Johnson’s Nursery grows a diverse plant inventory on over 600 acres in Southeastern Wisconsin. Under the leadership of employee Robert Dummert, the Community Tree Planting Program has participated in tree planting events at several schools, nature centers, and the Forest Exploration Center.
Recognizing the creativity, commitment and success of urban forestry efforts. This year there were two deserving awardees.
Elton Rogers, the arboriculture instructor at Milwaukee Area Technical College-Mequon, is recognized for his efforts through the Arborist Apprenticeship program. The program develops unique educational experiences for people entering the world of arboriculture.
For the past several years, Rogers has been instrumental in the program’s growth in the Milwaukee area by planning and developing an exceptional workforce training program that brings awareness of our industry to a new, diverse and underrepresented audience. While planning and teaching in both the apprenticeship and the workforce training programs, Rogers still finds time to teach his regular traditional arboriculture classes at MATC.
Cedarburg Green was formed as a non-profit organization for neighbors to support urban forestry in Cedarburg. The organization has demonstrated the power of community to create a beautiful, sustainable and healthy landscape by creating meaningful relationships among community residents, businesses and others.
The group responded to the city’s 2020 tree replacement budget of $0 by declaring 2020 the “Focus On Trees” year in Cedarburg and implemented an aggressive public awareness and tree planting campaign. This campaign was multifaceted and included fundraising, tree sales, grant writing, educational activities and media attention. This organization serves as an example to other communities on how to create effective programs through partnerships and collaborations to benefit the public.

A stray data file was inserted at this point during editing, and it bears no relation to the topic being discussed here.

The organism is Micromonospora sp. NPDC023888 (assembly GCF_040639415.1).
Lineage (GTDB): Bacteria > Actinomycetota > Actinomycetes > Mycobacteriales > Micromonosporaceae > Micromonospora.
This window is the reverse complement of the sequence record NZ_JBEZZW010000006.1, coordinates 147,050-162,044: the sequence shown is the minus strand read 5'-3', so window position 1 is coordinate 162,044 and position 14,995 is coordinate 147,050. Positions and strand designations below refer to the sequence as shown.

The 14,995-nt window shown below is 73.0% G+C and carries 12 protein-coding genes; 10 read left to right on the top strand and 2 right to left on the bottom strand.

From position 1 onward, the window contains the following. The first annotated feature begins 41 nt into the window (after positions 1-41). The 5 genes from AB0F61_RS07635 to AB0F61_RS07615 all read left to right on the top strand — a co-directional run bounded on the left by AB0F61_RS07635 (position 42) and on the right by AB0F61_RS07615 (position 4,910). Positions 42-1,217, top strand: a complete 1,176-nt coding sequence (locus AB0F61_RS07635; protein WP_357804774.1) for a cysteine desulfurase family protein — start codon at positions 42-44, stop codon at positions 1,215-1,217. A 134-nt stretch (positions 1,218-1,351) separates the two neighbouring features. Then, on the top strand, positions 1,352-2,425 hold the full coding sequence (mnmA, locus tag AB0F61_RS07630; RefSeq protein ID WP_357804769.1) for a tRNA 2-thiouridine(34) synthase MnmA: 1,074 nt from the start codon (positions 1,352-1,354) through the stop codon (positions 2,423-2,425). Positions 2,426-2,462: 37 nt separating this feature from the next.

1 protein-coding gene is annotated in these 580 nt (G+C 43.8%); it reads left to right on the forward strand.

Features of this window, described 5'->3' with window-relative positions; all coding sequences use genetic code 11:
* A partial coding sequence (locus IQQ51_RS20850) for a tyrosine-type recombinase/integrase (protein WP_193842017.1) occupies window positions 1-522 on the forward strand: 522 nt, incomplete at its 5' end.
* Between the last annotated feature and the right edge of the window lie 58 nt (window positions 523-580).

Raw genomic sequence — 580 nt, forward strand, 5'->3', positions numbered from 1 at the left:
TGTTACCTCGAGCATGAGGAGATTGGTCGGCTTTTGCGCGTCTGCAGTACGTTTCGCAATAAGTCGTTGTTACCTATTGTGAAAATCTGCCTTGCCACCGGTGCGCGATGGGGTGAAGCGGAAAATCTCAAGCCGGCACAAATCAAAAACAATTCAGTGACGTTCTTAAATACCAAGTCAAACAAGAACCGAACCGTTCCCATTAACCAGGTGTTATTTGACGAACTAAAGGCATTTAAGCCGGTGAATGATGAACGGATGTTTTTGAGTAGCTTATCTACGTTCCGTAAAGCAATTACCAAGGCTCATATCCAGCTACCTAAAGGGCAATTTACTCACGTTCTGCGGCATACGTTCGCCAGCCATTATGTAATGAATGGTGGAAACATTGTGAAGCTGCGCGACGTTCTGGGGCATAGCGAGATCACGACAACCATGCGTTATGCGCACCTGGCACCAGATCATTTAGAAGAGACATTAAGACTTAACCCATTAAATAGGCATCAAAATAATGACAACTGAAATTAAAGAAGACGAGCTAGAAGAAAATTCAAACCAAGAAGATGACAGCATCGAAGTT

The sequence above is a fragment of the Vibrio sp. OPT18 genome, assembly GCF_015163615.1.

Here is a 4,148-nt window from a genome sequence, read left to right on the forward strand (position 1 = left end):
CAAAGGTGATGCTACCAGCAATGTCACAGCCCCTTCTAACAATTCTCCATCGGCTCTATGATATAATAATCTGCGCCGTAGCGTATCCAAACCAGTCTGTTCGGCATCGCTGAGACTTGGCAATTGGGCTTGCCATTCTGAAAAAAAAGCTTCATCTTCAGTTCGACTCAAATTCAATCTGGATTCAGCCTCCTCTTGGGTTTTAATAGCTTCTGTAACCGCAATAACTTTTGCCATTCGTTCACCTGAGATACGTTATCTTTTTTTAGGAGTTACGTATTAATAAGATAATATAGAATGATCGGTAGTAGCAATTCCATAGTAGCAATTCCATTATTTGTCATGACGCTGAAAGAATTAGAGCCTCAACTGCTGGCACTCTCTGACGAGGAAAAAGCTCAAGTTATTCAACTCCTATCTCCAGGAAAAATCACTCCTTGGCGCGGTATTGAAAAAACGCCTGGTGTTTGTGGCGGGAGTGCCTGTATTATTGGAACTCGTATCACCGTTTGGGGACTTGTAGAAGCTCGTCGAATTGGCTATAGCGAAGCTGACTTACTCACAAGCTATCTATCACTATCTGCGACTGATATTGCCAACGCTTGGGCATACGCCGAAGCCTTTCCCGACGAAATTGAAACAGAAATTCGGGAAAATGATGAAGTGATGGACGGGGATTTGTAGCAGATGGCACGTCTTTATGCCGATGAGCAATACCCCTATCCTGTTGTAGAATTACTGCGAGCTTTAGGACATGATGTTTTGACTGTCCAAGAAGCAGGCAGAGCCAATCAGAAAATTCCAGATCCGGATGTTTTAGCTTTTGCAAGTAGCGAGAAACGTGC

Recognizing an individual or elected official at the county or local level of government who has made an outstanding recent contribution to urban forestry in Wisconsin.
The Leadership Award was presented to Andy Sims, Assistant Director of Operations for Parks, Recreation and Forestry in the City of Wausau and Marathon County, for his leadership in community urban forest management. Sims showed excellent leadership when he connected Wausau’s urban ash management program with Urban Evolutions of Appleton. The ash management plan involved treatment, removal and replacing ash trees in the boulevard, parks and other city-owned property, but Sims took it one step further.
This project involved partnerships with the DNR, which had a contact with Urban Evolutions of Appleton. Urban Evolutions uses new and reclaimed materials to design furniture, fences, flooring, doors, wall panels and more for retail, residential, hospitality, and commercial projects.
A contract was negotiated to enable Wausau’s ash logs to be removed from area parks and sold to Urban Evolutions. Proceeds from the log sales were used to plant new trees.
Sims is also developing a partnership with the Wausau School District to utilize the wood with the sawmill at the school to give the students an opportunity to learn about the sawing, drying and utilizing process.
The deadline for 2022 nominees was Oct. 31, 2021. The deadline to nominate for next year’s awards is Oct. 31, 2022. However, community tree champions can be nominated at any time.